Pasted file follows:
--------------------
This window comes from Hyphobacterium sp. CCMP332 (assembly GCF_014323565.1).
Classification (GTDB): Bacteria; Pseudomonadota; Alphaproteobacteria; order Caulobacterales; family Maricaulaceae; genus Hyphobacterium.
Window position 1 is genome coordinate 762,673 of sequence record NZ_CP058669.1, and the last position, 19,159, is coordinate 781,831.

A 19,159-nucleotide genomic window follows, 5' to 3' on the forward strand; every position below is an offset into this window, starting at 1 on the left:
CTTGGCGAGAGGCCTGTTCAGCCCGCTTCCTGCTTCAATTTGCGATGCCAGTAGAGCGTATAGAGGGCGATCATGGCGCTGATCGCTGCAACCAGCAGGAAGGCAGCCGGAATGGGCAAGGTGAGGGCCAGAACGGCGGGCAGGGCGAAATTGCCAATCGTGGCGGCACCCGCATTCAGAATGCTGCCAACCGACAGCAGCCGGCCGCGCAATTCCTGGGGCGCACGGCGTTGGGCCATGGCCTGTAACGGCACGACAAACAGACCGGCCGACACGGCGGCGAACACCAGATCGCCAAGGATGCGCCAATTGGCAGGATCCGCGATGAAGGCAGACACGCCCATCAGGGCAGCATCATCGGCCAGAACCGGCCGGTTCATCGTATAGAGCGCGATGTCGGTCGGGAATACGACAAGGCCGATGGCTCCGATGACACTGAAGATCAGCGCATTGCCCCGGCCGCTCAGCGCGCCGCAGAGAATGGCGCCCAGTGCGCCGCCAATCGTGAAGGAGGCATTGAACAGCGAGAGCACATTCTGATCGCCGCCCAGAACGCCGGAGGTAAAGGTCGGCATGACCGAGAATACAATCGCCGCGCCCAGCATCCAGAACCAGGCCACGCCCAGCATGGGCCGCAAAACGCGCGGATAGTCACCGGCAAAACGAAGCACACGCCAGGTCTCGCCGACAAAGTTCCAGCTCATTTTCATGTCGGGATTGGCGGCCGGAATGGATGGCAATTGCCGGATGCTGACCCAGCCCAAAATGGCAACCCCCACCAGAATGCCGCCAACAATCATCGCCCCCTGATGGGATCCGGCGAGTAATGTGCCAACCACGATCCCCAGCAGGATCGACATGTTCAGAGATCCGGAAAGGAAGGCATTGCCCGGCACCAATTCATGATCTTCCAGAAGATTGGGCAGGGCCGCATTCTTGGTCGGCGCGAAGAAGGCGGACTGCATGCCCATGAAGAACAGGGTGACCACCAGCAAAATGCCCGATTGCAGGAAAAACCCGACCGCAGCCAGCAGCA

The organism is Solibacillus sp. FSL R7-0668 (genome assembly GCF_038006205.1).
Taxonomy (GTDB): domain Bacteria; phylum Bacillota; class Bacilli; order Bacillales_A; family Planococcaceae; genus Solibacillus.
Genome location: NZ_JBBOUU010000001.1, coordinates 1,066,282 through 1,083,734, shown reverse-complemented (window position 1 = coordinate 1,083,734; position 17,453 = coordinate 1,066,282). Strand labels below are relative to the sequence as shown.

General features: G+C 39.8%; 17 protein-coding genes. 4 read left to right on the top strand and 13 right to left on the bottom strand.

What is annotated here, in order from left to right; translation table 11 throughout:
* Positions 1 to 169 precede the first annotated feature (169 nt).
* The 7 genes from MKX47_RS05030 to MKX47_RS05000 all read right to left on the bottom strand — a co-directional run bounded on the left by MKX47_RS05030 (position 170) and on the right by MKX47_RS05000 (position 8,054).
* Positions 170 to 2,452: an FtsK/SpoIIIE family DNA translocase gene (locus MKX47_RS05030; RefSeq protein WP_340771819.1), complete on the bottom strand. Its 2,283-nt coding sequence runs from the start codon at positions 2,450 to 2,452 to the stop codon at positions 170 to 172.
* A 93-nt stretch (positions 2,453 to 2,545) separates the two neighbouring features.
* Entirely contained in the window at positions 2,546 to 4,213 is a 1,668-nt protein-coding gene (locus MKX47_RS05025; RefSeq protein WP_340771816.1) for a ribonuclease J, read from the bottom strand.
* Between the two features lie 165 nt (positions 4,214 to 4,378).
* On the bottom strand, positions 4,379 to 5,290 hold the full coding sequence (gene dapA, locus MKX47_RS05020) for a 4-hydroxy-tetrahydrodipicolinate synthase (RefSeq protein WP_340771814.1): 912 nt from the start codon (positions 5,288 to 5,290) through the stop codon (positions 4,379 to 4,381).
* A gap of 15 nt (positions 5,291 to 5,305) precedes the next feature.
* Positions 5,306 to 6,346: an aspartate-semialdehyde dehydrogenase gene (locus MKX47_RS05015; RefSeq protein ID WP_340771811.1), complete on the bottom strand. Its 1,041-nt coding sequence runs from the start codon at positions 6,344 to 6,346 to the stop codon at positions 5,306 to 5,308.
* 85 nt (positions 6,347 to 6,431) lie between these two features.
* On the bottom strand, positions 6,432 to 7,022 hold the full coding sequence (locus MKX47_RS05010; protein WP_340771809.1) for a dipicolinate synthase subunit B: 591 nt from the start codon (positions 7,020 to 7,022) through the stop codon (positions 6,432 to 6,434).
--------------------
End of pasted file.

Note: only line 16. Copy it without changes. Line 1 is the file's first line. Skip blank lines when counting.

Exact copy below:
* Between the two features lie 165 nt (positions 4,214 to 4,378).